Opinion: It’s not always easy to compare schools

Originally published Friday, Aug. 6, 2004.


Here’s something to ponder: In Washington, D.C., public schools spend about $11,000 per pupil, while Catholic schools serving the same area spend about $5,500. Yet, the Catholic school students on average consistently score better than public school students, are more likely to go to college and are far less likely to go to jail or wind up as wards of the state.


What are the other differences between those two sets of schools that make the Catholic schools come out looking so good?


There are several. First, and most obvious, is the fact that Catholic schools offer faith-based education in which religious instruction is part of the curriculum, whether the student is a Catholic or not. You don’t like instruction in Catholicism and Christianity? Go to school somewhere else. This winnows out the majority of children, while focusing on those in whose family’s religion is an important part of life. Statistically, families in which faith plays a part tend to put a greater emphasis on children and education.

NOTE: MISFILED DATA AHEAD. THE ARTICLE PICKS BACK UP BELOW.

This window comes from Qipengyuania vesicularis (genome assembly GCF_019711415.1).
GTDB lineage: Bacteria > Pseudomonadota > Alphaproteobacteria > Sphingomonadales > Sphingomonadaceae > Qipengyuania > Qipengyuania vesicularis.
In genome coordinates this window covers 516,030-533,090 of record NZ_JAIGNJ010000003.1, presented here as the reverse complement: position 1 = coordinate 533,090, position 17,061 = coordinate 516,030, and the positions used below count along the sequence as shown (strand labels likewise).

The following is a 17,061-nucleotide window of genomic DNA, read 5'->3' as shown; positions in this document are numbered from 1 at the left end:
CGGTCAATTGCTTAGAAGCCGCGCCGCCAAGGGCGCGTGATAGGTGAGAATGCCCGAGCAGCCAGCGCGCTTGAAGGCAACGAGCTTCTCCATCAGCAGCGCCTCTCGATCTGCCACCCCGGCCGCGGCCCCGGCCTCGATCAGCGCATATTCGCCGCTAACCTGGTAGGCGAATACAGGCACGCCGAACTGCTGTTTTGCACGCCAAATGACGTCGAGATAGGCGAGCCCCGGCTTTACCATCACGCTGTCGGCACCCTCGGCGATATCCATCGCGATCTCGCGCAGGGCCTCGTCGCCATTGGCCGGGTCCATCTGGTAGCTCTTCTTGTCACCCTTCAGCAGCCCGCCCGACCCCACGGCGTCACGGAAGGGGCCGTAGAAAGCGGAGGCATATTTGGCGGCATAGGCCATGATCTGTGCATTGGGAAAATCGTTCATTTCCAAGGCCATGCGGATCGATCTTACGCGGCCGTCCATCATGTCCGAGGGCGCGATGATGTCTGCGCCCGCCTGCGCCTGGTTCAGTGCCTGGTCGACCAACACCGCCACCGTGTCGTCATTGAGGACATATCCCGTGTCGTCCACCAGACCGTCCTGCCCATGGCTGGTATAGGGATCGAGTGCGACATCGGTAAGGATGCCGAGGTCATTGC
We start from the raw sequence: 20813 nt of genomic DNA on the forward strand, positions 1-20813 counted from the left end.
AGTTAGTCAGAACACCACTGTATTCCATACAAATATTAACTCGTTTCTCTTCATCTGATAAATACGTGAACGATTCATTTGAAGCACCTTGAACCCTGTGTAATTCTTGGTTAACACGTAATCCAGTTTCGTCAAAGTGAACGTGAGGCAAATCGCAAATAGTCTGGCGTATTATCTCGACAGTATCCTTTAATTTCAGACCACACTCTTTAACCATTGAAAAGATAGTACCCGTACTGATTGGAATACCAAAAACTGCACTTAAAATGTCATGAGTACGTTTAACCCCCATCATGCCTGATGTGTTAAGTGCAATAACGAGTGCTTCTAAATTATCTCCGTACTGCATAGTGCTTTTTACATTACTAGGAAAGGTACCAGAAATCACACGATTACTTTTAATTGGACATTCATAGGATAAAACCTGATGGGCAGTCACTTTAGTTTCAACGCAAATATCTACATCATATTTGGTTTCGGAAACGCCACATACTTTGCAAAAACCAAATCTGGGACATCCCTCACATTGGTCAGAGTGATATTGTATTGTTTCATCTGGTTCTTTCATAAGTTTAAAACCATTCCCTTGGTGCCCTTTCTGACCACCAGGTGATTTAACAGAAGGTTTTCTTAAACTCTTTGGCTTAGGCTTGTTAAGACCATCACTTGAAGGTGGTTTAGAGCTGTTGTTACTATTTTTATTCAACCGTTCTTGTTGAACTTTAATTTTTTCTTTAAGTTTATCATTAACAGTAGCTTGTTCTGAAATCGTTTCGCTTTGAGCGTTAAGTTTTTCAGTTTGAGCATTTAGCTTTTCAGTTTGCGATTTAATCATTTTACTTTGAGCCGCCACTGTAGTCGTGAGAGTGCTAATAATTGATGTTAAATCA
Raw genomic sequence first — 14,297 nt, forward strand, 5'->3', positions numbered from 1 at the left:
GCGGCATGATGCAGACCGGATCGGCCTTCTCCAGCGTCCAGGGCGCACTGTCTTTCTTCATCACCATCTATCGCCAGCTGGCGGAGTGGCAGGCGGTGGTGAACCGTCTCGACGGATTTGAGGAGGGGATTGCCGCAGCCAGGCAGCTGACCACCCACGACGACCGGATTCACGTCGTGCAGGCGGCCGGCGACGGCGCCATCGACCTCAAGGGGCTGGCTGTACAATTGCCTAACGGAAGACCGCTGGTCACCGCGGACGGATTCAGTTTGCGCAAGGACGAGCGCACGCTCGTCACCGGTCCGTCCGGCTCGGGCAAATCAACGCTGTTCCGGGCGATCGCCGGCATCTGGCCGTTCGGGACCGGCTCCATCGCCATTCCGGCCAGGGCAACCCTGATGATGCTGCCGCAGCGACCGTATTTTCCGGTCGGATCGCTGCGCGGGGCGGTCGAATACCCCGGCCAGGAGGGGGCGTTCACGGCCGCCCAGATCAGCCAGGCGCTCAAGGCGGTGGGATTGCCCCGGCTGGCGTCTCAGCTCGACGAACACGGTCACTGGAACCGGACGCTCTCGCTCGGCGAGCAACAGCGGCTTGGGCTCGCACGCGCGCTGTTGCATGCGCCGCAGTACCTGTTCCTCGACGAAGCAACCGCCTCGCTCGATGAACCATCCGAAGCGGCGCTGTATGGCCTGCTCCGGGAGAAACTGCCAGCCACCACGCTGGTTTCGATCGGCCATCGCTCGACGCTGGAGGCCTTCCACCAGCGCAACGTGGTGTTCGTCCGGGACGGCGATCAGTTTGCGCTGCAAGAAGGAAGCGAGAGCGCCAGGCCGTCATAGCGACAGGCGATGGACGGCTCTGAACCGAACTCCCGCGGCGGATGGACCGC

Second, Catholic school teachers and teachers in other church-sponsored schools earn somewhat less than public school teachers. How much less varies from place to place, but the difference can be considerable.


Third, public schools are required by law to deliver services generally not required of private schools. These requirements, such as mainstreaming of most special education students, drive up costs.


Providing fewer services and paying teachers less serve to lower costs at Catholic schools.


As you can see, school comparison isn’t always easy.

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